Citing the faults of administration’s moves

Former Director of the Union details how the Student Union has been significant to RPI

What does it mean to be a university? A university is a place of learning, of research, of people in a field educating future generations to succeed them and lead the human race into the future. Does anyone really think that The Honorable has the best interests of the students of this institute at heart? Does anyone think that she has the best interests of the faculty of this institution at heart, given that she’s made the faculty senate impotent? Given she doesn’t, how can we claim she has the best interests of this institution at heart?

At the meeting with Dr. Ross this Tuesday at Academy Hall, I asked him how the denial of the “application” to protest wasn’t a blatant violation of student civil liberties. He proceeded to give a rambling two minute non answer, as he had done by my count at least seven times throughout the student forum. Despite the civility of the students, Dr. Ross lied repeatedly to the students present, notably stating word for word, and I quote “The Director of the Student Union does not report to students.” He lied and refused to answer questions multiple times, also blaming the lack of communication on the students and the Student Union, whittling down the time in the meeting so as to not actually answer the questions of the students, which is a somewhat interesting choice in holding a forum that’s more than a simple public relations move.

We’ve attempted to reason with the administration, we’ve attempted to talk, but they’ve not engaged in good faith, they’ve stonewalled students, they’ve shifted blame to the student body, and they’ve violated the civil and academic liberties of the students and the faculty. At a certain point, behaving in the manner of conduct they prescribe is itself oppressive, as it forces us to act in ways in which we are impotent. Show up at the Experimental Media and Performing Arts Center Wednesday at 2 pm. Let your voice be heard. Show the administration that authoritarianism isn’t tolerated in academia.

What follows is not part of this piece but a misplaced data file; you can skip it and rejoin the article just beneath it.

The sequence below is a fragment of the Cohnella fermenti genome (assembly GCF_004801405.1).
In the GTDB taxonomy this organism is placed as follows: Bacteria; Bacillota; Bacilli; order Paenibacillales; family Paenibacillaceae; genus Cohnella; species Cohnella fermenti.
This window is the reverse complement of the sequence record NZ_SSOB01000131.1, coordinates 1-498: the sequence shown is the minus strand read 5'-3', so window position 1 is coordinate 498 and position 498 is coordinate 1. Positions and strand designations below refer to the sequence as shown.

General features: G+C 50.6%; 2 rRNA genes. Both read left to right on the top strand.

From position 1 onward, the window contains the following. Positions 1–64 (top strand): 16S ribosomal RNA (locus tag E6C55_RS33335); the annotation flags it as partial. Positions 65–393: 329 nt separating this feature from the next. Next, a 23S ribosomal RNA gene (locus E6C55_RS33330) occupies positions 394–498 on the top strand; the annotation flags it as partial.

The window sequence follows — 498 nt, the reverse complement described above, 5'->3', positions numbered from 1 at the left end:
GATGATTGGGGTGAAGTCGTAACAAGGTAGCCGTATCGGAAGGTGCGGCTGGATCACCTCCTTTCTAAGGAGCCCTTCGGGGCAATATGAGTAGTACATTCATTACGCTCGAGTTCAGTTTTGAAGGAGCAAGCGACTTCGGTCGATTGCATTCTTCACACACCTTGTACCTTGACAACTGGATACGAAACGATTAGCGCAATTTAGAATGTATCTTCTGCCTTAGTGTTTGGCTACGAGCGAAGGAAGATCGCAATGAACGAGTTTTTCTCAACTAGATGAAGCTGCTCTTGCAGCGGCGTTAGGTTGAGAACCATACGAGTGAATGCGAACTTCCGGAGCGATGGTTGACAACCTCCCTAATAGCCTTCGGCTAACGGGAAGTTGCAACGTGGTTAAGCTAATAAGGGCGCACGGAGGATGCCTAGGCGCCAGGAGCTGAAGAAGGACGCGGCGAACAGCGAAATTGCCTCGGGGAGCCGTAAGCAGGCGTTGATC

Alex Norman ’18

I am writing as an alumnus of the Class of ’70 and a former Rensselaer Union staff person.

In my student time at RPI, through the Rensselaer Union, the IFC, and my fraternity, Acacia, I was afforded the opportunities to develop leadership skills which have stayed with me to this day. In the Rensselaer Union, I was a member of the Executive Board, the first chairperson of the fledgling organization, UPAC, and a member of a number of clubs. The leadership opportunities afforded to me through the student run Rensselaer Union were great learning experiences that I carried into my career and my many volunteer service experiences.

As director of student activities for the Rensselaer Union from September 1978 to spring 1983 and subsequently as managing director of the Rensselaer Union from 1983 to March 2011, it was with great pride that I worked with many students through good times and difficult times as they honed their own leadership, management, and interpersonal skills.

In the fall of 2015, I was pleased that students took pride in celebrating one of RPI’s great traditions, the 125th anniversary of the Rensselaer Union.

In the 2006 final report to the Institute, the Middle States Accreditation Committee, chaired by then-Carnegie Mellon President Jared Cohon, wrote about the Rensselaer Union and student leadership on page 11:

“Students participate in the governance of the Institute in many ways. Their own activities are largely governed by the students themselves through the unique Rensselaer Union and its components, including the Student Senate. Student views on plans and policies are sought by the administration.”

On page 22, the Middle States committee significantly states:

“Opportunities for student development as demonstrated by the unique student-run union and student leadership development program are excellent learning experiences and distinctive attributes of student life.”

Unfortunately, it appears, from all I have read, that the administration’s view of student leadership, student decision-making, and the Rensselaer Union has drastically changed.

Rick Hartt ’70